Another member of the audience, Paul Killion, did his own research into the matter by speaking to various offices and organizations, such as the National Recreation Park Association, the Pennsylvania Attorney General’s office, and the YMCA’s director. Killion also opposed the purchase of the building for numerous reasons. He said the fire department is run by volunteers and one week they might have twenty and the next only have ten, making them unreliable in terms of running the facility full-time. He also said that anyone dealing with, or working with, youth would have to have background checks.
Questions of liability were posed by members of the audience to which the township solicitor, Jim Naddeo, answered that it would fall primarily to the fire department but the township would be a partner in it. Naddeo also stated that the topic of this proposed building purchase has drawn more people than any other million dollar project the township has taken on.
Engineer Chris Bohley, with Hughes Engineering, said the township is exploring whether it is feasible to turn the social hall into a community recreation center. He said possible plans or ideas might include using the ‘transformed’ social hall as a recreation center for basketball, pottery, bridge club for seniors, an indoor walking track, and craft classes, to name a few. He said the idea was for the public to provide additional use ideas or to see if the public believed it was a worthwhile venture.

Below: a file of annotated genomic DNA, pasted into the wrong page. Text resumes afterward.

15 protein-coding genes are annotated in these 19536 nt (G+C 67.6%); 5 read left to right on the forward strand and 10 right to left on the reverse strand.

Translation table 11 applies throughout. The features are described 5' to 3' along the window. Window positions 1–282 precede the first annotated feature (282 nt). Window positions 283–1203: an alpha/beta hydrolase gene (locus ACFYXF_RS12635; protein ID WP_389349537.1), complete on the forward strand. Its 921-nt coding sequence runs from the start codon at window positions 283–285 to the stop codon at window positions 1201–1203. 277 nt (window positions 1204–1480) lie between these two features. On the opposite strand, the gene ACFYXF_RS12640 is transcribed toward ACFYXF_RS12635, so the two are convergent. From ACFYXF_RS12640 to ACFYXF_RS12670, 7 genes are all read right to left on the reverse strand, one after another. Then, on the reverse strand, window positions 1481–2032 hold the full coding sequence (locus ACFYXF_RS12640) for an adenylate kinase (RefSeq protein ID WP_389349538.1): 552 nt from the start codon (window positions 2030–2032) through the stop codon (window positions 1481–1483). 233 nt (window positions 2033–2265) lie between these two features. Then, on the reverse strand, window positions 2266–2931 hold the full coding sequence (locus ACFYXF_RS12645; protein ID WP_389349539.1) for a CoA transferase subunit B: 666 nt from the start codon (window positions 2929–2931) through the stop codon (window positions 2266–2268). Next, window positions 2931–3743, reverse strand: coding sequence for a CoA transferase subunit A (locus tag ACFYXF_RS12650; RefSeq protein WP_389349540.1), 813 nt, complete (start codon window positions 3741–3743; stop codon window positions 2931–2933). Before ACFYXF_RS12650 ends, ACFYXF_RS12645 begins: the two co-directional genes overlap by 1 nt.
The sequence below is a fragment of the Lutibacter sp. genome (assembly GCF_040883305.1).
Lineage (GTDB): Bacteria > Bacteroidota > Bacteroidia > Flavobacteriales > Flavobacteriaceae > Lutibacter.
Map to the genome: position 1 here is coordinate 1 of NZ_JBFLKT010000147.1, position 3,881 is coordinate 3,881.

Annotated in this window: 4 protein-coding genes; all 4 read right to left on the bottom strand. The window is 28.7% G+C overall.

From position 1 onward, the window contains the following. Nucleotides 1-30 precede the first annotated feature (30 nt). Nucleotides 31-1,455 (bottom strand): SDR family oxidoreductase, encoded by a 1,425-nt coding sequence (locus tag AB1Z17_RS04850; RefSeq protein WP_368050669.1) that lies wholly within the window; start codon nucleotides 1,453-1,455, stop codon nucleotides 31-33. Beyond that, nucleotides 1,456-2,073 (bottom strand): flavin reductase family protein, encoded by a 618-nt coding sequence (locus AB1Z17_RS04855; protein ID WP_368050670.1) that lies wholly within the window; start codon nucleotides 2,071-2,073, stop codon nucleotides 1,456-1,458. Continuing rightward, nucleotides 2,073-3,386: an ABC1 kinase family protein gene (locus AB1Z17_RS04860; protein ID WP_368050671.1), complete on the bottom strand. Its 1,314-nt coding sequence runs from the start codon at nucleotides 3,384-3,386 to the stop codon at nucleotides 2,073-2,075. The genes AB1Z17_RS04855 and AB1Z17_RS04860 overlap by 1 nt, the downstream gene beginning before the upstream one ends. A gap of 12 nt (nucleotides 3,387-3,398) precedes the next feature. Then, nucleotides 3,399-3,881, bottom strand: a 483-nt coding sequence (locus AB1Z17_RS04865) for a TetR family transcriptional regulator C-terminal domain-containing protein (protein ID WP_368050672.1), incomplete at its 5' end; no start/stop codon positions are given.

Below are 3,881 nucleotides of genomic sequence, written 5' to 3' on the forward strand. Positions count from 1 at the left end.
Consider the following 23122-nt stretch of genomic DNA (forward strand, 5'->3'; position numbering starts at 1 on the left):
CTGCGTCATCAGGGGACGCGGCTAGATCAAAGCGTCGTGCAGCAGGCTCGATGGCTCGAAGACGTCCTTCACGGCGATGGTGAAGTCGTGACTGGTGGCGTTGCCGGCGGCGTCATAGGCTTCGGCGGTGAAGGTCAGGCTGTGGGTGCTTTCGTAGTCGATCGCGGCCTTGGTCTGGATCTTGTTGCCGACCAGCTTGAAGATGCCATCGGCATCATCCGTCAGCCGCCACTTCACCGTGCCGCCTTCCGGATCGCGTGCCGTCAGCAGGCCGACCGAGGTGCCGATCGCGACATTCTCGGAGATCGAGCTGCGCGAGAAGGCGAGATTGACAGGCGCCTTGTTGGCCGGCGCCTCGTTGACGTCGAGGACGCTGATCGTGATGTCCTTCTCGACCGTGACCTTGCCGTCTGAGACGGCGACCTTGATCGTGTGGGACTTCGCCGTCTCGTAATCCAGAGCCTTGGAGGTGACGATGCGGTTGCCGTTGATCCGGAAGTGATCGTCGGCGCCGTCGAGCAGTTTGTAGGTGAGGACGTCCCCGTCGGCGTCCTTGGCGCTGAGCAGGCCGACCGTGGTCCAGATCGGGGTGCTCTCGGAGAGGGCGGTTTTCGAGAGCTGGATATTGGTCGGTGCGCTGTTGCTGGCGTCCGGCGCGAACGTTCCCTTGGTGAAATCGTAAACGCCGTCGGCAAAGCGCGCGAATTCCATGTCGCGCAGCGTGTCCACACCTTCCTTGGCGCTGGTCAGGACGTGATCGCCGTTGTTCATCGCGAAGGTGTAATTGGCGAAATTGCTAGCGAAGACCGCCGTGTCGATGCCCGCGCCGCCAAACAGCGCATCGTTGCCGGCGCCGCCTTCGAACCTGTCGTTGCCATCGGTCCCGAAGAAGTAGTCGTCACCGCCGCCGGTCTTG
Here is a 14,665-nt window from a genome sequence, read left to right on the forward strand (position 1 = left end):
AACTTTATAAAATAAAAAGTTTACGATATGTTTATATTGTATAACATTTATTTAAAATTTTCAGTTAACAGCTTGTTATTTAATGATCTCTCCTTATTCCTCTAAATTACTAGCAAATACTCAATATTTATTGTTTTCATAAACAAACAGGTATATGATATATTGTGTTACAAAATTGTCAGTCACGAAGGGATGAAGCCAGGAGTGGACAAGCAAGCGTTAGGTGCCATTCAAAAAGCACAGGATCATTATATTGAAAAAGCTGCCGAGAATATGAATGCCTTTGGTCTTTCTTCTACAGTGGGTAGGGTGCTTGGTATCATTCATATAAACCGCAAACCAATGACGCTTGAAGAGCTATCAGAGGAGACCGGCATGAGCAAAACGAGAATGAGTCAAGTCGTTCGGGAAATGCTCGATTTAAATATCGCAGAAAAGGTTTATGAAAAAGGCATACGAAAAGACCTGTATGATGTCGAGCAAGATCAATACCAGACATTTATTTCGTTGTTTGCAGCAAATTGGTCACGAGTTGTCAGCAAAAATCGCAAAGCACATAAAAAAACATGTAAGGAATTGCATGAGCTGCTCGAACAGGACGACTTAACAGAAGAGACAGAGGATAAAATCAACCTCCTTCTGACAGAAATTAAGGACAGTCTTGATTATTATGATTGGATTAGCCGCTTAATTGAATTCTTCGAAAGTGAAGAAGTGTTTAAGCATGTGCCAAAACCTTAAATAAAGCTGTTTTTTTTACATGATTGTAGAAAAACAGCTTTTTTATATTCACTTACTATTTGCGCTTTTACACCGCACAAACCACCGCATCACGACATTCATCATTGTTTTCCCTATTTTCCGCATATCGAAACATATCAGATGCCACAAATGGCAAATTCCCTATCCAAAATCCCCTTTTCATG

The members of the audience seemed concerned with how that building and it’s recreational purpose would interfere with what the YMCA offers or what the Bayer Building, another facility owned by the township, offers. It was explained that the Mill Road building could not have a basketball court, tennis court, or climbing wall due to the ceilings being only twelve feet high. In the Bayer Building there is indoor soccer, baseball, and Starz.
Supervisor Ed Brown said that the Bayer Building is being used but could be utilized more. He also said they are not making a profit there but are almost breaking even.
A question was posed by a member of the audience regarding the application for recreation grants for the Bayer Building. It was explained that if they were to receive any grants for that building they would not be able to lease it which allows them to turn a profit. The audience was also reminded that they were not there to discuss the Bayer Building but the possibilities for the Mill Road building and it’s recreational uses if it were to be purchased.
Once the comments were closed to the audience the supervisors voted.
All three supervisors had received a majority of negative comments from the public regarding the proposed purchase. Ed Brown said, “The long-term obligations outweigh the short term goals.” He also said that community leaders which he had spoken with had voiced their negative concerns. Brown voted against the grant application.
Glenn Johnston said he had seen and heard a lot of negative comments. He felt that it was a good plan and that it would benefit the community, but in the end they should pass.
Bill Lawhead said he felt more research needed to be done and that there hasn’t been enough time. Lawhead also said there were a lot of negative comments and animosity coming from the other fire departments. Lawhead voted against it.
In the end, Johnston said, “We’ve listened to the people but fear we’ve missed an opportunity.”